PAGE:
The European Committee for the Prevention of Torture and Inhuman or Degrading Treatment or Punishment (CPT) have conducted visits and written reports criticising the surgical castration of sex offenders in the Czech Republic and Germany. They claim that surgical castration is degrading treatment and have called for an immediate end to this practice. The Czech and German governments have published rebuttals of these criticisms. The rebuttals cite evidence about clinical effectiveness and point out this is an intervention that must be (...) requested by the sex offender and cannot occur without informed consent. This article considers a number of relevant arguments that are not discussed in these reports but which are central to how we might assess this practice. First, the article discusses the possible ways in which sex offenders could be coerced into castration and whether this is a decisive moral problem. Then, it considers a number of issues relevant to determining whether sex offenders are harmed by physical castration. The article concludes by arguing that sex offenders should not be coerced into castration, be that via threats or offers, but that there is no reason to think that this is occurring in the Czech Republic or Germany. In some cases, castration might be useful for reconfiguring a life that has gone badly awry and where there is no coercion, the European Committee for the Prevention of Torture and Inhuman or Degrading Treatment or Punishment are mistaken about this being degrading treatment. (shrink)
The non-identity problem arises when an intervention or behavior changes the identity of those affected. Delaying pregnancy is an example of such a behavior. The problem is whether and in what ways such changes in identity affect moral considerations. While a great deal has been written about the non-identity problem, relatively little has been written about the implications for physicians and how they should understand their duties. We argue that the non-identity problem can make a crucial moral difference in some (...) circumstances, and that it has some interesting implications for when it is or is not right for a physician to refuse to accede to a patient's request. If a physician is asked to provide an intervention (identity preserving) that makes a person worse off, then such harm provides a good reason for the physician to refuse to provide the intervention. However, in cases where different (identity-altering) interventions result in different people having a better or worse life, physicians should normally respect patient choice. (shrink)
Intensive care units (ICUs) are not always able to admit all patients who would benefit from intensive care. Pressure on ICU beds is likely to be particularly high during times of epidemics such as might arise in the case of swine influenza. In making choices as to which patients to admit, the key US guidelines state that significant priority should be given to the interests of patients who are already in the ICU over the interests of patients who would benefit (...) from intensive care but who have not been admitted. We examine four reasons that in principle might justify such a prioritization rule and conclude that none is convincing. We argue that the current location of patients should not, in principle, affect their priority for intensive care. We show, however, that under some but not all circumstances, maximizing lives saved by intensive care might require continuing to treat in the ICU a patient already admitted rather than transferring that patient out of the unit in order to admit a sicker patient who would also benefit more from intensive care. We conclude that further modelling is required in order to clarify what practical policies would maximize lives saved by intensive care. (shrink)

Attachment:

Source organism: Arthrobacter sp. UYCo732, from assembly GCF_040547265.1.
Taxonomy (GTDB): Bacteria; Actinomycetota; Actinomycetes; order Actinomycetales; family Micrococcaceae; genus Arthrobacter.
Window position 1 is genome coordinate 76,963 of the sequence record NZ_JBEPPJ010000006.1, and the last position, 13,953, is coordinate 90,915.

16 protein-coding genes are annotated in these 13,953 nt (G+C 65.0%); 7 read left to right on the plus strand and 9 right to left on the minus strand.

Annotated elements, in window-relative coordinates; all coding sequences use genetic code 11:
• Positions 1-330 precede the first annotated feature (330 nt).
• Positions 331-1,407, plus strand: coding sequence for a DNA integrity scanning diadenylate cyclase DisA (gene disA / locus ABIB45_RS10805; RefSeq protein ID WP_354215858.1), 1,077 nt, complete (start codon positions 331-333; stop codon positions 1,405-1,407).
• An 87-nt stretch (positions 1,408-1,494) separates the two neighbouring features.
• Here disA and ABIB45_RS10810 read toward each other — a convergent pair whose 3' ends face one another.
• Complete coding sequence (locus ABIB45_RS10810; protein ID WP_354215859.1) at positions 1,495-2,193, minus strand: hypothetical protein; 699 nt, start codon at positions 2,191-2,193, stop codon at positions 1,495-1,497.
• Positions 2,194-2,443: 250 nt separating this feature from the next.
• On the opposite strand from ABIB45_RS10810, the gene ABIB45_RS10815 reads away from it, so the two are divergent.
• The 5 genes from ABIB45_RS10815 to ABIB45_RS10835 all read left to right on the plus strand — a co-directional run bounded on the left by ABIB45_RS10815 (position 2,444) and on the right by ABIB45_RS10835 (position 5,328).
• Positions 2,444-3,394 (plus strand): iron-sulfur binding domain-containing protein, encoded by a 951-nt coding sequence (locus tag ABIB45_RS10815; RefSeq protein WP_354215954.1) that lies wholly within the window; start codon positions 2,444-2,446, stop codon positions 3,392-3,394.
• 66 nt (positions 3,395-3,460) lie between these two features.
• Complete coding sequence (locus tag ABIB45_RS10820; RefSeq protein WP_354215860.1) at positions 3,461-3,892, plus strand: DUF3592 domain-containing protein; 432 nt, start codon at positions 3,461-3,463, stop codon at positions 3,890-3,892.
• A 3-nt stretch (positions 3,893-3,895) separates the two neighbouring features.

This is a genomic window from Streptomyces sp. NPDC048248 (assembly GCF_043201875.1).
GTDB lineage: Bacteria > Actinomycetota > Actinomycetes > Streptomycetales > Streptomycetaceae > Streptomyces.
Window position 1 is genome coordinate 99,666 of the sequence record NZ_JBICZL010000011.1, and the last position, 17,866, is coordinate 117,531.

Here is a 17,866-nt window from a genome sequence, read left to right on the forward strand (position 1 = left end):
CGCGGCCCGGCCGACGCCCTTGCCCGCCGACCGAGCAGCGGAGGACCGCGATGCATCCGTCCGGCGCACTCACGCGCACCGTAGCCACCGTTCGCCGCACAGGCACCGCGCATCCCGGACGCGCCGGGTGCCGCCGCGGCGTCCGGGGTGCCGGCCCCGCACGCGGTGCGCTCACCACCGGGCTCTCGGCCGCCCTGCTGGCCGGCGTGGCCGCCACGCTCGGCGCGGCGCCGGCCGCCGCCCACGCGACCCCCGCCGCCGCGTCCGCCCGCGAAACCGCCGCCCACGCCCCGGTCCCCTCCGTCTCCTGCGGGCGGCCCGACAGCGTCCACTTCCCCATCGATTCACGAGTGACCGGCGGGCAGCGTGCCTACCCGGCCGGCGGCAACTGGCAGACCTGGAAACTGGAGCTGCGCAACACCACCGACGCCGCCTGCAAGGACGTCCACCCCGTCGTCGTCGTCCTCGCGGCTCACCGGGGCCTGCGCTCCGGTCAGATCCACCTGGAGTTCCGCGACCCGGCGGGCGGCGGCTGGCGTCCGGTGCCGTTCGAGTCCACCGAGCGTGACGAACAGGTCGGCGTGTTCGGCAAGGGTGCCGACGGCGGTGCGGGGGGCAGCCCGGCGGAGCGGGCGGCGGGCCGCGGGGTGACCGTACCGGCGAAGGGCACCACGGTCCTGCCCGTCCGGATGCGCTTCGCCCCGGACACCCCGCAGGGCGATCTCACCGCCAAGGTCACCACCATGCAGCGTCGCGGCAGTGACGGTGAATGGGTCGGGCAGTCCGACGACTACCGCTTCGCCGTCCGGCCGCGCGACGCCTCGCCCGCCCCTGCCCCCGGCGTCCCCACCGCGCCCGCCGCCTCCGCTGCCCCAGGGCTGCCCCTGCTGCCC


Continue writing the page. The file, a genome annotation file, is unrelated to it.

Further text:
Psychopaths have emotional and rational impairments that can be expressed in persistent criminal behaviour. UK and US law has not traditionally excused disordered individuals for their crimes citing these impairments as a cause for their criminal behaviour. Until now, the discussion of whether psychopaths are morally responsible for their behaviour has usually taken place in the realm of philosophy. However, in recent years, this debate has been informed by scientific and psychiatric advancements, fundamentally so with the development of Robert Hare's (...) diagnostic tool, the Psychopathy Checklist. Responsibility and Psychopathy explores the moral responsibility of psychopaths. It engages with problems at the interface between law, psychiatry, and philosophy, and is divided into three parts offering relevant interdisciplinary background information to address this main problem. The first part discusses the public policy and legal responses to psychopathy. It offers an introduction to the central practical issue of how public policy should respond to psychopathy, providing insights for those arguing about the responsibility of psychopaths. The second part introduces recent scientific advancements in the classification, description, explanation, and treatment of psychopathy. The third part of the volume includes chapters covering the most significant dimensions of philosophical debate on the moral and criminal responsibility of psychopaths. Exploring one of the most contentious topics of our time, this book will be fascinating reading for psychiatrists, philosophers, criminologists, and lawyers. Readership: Psychiatrists, philosophers, psychologists, criminologists . (shrink)
This introductory chapter begins with a brief explanation of the impetus behind the book as well as its objectives. It then discusses the history of consent and the challenges for informed consent. An overview of the subsequent chapters is presented.